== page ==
A Caribbean Citizen Science Project for Yachters
HELP US TRACK HUMPBACK WHALE MIGRATION
CARIB Tails is enlisting yachters and cruisers to help track the movements of humpback whales between their North Atlantic feeding grounds and their breeding grounds in the Wider Caribbean Region.
Your contributions of tail fluke photographs of humpback whales from the Caribbean region are critical for conservation efforts.
Flukeprints are the “fingerprints”
of whale identification.
Individual humpback whales are identified by the black and white patterns on the underside of their (tail) flukes. Natural markings on the flukes captured through photography have allowed researchers to monitor the movements, health and behavior of individual humpbacks since this research began in the 1970’s.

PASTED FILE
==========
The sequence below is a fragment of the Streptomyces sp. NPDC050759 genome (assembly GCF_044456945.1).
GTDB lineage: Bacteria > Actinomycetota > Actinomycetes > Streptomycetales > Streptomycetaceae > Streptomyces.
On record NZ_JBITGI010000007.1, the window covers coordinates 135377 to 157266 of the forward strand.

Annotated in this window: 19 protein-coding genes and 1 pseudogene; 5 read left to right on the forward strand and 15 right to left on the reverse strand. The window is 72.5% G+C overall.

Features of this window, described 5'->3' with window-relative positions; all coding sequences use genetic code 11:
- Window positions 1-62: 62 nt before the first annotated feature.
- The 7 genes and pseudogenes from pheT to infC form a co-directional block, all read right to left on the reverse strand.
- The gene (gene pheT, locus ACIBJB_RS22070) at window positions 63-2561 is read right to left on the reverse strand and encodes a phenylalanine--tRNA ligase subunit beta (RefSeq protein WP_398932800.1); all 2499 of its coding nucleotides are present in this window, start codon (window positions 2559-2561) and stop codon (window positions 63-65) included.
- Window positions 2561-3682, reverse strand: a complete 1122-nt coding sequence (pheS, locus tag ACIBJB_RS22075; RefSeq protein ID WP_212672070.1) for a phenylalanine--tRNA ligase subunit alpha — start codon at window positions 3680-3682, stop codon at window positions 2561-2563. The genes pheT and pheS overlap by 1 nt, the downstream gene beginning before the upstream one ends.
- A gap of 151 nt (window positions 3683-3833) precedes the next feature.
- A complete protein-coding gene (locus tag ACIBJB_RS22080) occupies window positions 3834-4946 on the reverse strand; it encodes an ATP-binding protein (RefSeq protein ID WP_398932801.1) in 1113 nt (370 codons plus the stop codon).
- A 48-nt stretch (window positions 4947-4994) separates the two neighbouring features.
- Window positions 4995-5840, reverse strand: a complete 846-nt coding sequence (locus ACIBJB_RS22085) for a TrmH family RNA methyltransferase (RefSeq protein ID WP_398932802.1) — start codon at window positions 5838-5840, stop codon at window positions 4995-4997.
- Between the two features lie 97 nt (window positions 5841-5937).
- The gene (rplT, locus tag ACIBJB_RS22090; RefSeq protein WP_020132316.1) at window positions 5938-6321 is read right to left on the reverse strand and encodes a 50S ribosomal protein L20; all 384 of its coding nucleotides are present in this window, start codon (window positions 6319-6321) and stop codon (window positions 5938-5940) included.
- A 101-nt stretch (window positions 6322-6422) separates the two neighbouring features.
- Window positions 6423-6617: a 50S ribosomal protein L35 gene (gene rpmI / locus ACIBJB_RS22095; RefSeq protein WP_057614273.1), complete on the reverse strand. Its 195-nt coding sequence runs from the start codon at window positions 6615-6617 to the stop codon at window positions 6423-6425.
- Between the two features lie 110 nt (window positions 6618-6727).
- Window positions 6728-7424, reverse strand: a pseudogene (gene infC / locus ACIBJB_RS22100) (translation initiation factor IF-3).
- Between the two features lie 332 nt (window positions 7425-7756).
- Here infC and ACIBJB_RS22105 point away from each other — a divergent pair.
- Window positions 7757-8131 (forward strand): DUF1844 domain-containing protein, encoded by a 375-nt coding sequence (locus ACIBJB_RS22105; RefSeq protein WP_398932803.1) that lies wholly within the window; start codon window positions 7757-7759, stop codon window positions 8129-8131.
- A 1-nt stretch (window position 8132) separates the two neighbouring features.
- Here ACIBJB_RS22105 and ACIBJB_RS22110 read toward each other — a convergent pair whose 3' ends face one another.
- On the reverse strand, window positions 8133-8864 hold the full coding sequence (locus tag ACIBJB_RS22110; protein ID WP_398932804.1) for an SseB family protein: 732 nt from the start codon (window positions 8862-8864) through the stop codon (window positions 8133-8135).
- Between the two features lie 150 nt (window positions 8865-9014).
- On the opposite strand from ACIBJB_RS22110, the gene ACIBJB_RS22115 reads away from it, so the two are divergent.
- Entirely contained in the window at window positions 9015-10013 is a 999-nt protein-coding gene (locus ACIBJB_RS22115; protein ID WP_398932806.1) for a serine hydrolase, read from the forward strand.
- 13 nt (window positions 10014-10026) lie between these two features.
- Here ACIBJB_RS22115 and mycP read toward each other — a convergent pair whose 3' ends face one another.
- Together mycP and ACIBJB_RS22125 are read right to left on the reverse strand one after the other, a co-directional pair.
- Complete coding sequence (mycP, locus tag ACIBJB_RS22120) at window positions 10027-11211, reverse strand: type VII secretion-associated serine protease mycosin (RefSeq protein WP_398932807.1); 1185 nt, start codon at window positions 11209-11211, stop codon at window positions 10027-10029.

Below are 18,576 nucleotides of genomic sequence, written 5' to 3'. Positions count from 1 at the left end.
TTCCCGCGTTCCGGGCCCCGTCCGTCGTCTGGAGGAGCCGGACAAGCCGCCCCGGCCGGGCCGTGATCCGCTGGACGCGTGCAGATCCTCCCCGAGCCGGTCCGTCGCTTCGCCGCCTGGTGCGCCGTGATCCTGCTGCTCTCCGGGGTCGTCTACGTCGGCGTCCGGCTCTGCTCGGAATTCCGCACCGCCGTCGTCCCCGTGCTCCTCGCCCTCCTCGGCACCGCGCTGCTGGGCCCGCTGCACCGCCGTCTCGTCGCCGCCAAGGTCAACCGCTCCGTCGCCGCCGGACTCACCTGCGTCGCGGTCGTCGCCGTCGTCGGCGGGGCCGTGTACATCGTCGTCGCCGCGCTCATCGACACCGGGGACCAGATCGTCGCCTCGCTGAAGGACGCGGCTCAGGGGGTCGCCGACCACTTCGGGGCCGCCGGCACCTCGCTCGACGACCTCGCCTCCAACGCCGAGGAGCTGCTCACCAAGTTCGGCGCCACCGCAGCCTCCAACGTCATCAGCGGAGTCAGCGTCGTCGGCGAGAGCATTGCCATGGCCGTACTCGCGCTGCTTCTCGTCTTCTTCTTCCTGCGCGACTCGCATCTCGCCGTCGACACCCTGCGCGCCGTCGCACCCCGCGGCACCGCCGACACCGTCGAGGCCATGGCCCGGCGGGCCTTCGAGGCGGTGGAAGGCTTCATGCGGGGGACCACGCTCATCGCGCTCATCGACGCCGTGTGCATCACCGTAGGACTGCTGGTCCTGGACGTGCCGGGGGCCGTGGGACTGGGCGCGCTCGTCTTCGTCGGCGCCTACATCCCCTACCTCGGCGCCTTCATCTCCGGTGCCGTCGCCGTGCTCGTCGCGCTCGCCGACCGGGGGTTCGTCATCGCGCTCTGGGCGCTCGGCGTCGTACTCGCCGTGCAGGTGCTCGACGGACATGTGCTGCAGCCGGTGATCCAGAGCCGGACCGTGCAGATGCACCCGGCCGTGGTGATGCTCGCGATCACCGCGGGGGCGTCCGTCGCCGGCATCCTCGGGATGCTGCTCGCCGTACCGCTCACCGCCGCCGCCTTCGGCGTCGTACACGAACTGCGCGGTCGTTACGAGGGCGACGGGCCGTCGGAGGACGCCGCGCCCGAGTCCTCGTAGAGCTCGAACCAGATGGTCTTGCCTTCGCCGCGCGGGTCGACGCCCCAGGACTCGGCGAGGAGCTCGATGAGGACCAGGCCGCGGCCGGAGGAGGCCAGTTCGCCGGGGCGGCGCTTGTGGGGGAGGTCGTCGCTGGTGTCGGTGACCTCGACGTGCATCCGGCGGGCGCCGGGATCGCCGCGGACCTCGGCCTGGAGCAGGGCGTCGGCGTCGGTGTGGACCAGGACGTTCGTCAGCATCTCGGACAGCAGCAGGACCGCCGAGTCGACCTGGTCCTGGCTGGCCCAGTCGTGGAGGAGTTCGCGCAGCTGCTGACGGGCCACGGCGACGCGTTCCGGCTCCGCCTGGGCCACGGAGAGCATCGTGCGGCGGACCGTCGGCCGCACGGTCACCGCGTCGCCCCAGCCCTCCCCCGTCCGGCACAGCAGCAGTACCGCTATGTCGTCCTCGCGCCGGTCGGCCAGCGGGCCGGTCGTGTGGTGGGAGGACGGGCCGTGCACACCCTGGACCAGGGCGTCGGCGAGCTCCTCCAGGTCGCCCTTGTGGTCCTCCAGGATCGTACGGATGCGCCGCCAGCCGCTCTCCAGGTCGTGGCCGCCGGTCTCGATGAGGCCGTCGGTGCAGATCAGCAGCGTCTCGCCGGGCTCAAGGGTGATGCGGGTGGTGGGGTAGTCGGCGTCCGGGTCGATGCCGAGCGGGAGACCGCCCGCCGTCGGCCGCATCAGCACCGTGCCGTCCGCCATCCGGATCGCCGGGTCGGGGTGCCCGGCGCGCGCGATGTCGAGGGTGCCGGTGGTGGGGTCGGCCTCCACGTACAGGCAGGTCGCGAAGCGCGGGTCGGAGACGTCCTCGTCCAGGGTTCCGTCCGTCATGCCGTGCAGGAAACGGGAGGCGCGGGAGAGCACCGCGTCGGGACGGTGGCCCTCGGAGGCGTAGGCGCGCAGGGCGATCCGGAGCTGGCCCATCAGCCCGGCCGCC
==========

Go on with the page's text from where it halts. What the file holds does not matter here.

FOOTPRINTS: na08893 was first seen in the Gulf of Maine by Provincetown Center for Coastal Studies in 2008. It is named Footprints there. It was then seen in 2014 off Guadeloupe by Evasion Tropicale, a rare link between these areas.
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Photos: Whale and Dolphin Conservation (WDC)
When humpbacks dive, they often raise their flukes above the water’s surface and provide researchers the opportunity to photograph the natural markings on the underside. Individual whales (left to right): Tofu, Burst, Seal, Loon and Cardhu.
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